Aircraft that fly autonomously, without a pilot on board or even on the ground are taking to the air. Now the U.S. Navy is pushing a robotic airplane to do something many human pilots never master: land on an aircraft carrier.
The plane is the X-47B, and it's the first aircraft that flies completely on its own. The flight took place at the Naval Air Station at Patuxent River, Md., (otherwise known as Pax River), with the plane taking a quick jaunt around Chesapeake Bay.
Unlike the more familiar Predator drones, the X-47B doesn't need a pilot in a control room. Once programmed it will launch, complete a mission, and come back, with no input from anyone.
The plane didn't go as fast as many unmanned aircraft currently in use –- it hit a speed of 180 knots, or about 200 miles an hour, whereas some drones hit speeds twice that. It reached an altitude of 7,500 feet and flew for 35 minutes. Such unmanned planes are going to fly a lot higher and longer once they enter service.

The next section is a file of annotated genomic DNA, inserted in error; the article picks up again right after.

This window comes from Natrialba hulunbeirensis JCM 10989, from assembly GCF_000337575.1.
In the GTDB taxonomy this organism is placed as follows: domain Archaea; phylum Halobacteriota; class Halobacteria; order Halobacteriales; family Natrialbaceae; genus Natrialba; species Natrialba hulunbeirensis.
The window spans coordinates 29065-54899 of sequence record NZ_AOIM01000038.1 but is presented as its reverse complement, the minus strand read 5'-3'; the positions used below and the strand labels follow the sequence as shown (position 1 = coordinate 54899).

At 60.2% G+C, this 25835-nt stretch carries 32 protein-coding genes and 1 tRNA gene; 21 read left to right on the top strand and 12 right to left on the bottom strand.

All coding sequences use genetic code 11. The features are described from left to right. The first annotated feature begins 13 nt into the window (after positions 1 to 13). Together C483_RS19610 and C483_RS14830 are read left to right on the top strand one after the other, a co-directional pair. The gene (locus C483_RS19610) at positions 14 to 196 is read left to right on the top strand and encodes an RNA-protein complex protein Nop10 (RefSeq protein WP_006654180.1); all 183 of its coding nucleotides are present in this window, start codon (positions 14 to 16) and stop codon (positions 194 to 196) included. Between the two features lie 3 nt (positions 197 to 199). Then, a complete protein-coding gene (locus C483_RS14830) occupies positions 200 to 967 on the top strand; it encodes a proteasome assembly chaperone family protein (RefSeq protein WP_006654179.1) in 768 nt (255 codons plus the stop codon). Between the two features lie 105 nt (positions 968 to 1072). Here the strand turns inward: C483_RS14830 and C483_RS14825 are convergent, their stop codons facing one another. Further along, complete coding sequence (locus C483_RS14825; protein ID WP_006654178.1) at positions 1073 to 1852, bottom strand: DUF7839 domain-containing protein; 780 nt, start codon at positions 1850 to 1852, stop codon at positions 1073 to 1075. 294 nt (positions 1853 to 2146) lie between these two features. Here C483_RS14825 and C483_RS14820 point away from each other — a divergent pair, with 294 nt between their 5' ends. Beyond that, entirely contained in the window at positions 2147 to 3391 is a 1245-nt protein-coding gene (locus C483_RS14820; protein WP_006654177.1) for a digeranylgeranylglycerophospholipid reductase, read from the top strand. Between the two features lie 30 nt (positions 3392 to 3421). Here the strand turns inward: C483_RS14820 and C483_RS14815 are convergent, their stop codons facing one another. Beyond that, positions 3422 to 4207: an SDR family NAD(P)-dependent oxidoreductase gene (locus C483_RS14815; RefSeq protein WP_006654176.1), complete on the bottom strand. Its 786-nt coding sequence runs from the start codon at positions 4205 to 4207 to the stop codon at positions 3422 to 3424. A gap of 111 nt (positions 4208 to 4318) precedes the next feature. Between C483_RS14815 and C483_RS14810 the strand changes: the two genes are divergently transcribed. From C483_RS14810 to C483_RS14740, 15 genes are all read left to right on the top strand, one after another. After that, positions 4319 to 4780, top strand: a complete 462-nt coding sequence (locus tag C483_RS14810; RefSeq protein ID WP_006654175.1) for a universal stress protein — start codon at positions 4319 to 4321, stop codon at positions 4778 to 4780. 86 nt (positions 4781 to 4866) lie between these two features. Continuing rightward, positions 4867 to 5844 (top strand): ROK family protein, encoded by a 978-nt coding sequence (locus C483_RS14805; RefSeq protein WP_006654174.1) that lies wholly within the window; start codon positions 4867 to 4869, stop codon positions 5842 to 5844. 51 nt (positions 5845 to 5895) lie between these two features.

It's the first flight by the U.S. Navy, and the second set of test flights for the plane. The idea is to try out the aircraft systems that would be used if it were flying to and from an aircraft carrier. It also has to show it can be launched with the catapults used at sea, and land on the relatively short carrier runways. The only systems on the plane tested were the flight controls – there were no sensors or weapons on board.
Sometime next year the Navy hopes to test it aboard a real carrier, though it will have to prove itself at Pax River first.
The X-47B, built by Northrop Grumman, made its debut last year at Edwards Air Force Base, where it made a 29-minute flight at an altitude of 5,000 feet. The aircraft was transferred to the Pax River base in June.
via: United States Navy
Credit: United States Navy